I've been hearing about Xythos Software for months--a neighbor, Ed Miller, is the CEO. The company recently issued a press release that caught my attention, claiming two million users of its document and file management software. Xythos has numerous education and government customers, including major universities, NASA and the US Air Force and Navy. The security-conscious US Joint Forces Command, for example, has an installation--Cross Domain Collaborative Information Environment--with 5,000 users.
Xythos doesn't appear to be in the business of trying to boil the oceans. The products, based on the WebDAV (Web-based Distributed Authoring and Versioning) open standard, don't appear to be born of the 'all things to all people' design philosophy. For any business or government agency, finding products that are both cost effective and perform a specific task without layering on extra features that add cost and complexity is not easy. Most vendors tend to allow feature creep--because engineers can't help themselves and marketers hope to gain more high-end, marquee customers and better margins--rather than improving usability or scalability.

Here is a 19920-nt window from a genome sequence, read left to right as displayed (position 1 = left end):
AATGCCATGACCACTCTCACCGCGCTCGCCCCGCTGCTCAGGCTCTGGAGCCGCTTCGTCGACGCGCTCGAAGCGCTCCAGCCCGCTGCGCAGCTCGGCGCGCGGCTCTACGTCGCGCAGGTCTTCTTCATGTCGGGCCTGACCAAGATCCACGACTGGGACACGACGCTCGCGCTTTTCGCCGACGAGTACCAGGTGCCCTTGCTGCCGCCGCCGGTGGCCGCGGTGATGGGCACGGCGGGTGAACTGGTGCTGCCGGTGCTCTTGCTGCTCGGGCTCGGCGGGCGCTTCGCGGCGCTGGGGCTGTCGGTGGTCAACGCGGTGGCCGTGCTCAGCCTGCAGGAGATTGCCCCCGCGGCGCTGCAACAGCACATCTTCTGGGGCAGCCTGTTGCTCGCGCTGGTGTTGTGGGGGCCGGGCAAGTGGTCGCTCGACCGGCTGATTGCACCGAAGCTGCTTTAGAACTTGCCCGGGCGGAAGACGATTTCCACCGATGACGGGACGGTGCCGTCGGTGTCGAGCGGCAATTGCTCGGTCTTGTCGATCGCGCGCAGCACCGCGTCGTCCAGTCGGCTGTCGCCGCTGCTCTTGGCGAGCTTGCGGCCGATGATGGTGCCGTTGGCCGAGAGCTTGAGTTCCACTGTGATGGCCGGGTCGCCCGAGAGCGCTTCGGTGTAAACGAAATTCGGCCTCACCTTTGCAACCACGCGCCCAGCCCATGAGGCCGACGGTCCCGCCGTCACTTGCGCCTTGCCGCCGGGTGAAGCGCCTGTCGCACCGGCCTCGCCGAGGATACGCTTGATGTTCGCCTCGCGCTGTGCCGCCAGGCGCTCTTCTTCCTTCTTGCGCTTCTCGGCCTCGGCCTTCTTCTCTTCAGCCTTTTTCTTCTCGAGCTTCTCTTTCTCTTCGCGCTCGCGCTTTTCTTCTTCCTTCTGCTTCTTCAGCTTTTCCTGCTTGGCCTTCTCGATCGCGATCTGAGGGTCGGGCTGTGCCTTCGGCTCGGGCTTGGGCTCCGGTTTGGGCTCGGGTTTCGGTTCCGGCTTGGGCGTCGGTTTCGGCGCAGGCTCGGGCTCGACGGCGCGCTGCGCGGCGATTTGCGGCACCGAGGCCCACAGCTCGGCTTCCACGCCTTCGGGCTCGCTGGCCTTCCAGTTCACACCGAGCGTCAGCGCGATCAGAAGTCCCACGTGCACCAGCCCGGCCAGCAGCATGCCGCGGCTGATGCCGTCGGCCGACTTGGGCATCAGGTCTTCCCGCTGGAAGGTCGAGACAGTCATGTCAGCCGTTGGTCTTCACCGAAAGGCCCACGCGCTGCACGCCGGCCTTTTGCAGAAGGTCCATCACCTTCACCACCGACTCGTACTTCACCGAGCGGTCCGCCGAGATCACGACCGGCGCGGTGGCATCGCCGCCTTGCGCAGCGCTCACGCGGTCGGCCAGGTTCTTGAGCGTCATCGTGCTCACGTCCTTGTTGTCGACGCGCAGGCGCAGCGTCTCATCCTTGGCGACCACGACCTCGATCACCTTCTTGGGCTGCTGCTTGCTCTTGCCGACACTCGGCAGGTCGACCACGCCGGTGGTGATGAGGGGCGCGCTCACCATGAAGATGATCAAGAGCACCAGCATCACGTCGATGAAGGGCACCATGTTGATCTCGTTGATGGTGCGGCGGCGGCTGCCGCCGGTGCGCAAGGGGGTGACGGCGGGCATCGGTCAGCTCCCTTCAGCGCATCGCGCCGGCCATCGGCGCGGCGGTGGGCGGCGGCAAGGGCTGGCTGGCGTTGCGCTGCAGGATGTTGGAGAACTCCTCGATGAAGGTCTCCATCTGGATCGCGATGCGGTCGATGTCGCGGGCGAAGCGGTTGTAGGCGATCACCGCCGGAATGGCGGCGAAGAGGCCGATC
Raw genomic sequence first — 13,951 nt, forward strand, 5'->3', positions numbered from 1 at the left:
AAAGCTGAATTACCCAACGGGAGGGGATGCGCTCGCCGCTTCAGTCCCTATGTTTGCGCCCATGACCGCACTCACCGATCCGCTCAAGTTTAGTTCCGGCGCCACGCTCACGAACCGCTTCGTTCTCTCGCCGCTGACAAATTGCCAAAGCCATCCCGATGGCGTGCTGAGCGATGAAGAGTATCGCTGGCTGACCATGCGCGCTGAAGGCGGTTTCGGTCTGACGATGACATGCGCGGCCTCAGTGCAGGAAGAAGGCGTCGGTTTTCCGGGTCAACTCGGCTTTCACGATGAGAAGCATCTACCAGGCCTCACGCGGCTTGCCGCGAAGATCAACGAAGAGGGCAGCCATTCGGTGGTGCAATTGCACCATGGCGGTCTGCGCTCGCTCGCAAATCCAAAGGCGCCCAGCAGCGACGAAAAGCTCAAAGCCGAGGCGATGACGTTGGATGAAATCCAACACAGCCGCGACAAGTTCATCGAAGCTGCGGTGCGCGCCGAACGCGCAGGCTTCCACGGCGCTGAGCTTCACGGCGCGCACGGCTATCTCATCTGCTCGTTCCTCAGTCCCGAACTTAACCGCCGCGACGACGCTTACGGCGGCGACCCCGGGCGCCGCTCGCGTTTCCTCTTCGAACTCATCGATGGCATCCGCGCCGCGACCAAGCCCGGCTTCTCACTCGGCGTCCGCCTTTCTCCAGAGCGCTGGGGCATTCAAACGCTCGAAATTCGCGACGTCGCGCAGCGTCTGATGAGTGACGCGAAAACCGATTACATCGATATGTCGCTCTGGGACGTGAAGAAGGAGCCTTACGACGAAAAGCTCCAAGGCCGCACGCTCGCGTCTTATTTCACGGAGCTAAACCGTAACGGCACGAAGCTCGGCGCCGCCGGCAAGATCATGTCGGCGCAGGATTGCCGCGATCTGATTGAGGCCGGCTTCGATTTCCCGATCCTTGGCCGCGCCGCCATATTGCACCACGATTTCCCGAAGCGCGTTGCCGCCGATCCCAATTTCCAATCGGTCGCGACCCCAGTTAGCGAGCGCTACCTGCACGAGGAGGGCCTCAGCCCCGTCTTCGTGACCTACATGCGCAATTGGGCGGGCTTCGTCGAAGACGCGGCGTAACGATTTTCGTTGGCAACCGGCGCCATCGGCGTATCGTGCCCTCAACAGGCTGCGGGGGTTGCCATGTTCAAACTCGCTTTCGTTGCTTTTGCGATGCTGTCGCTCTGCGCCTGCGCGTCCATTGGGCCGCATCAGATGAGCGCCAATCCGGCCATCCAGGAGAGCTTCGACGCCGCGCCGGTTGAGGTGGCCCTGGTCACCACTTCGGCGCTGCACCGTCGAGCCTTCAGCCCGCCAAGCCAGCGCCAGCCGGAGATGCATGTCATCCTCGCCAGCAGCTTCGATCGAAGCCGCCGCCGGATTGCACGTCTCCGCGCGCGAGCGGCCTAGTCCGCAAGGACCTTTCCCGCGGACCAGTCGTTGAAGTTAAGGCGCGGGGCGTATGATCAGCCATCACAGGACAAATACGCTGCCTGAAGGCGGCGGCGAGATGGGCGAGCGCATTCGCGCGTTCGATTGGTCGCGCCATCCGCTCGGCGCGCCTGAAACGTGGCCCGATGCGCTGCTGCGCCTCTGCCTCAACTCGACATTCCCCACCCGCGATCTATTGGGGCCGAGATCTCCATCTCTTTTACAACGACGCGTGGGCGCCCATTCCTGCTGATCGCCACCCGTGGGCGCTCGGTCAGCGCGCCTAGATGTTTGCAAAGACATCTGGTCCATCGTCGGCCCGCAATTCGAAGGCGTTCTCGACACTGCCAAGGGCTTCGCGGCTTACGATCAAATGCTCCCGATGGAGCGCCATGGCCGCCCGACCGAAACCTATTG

We live and work in an era in which secure content creation, sharing and management must be baked into the fabric. Local, state or federal governments with hundreds, thousands, tens of thousand or millions of workers are looking for solutions in multiple categories that are simple to deploy; easy to use and maintain; work better than as advertised; can scale to huge numbers of users; and are low cost (not lowest cost).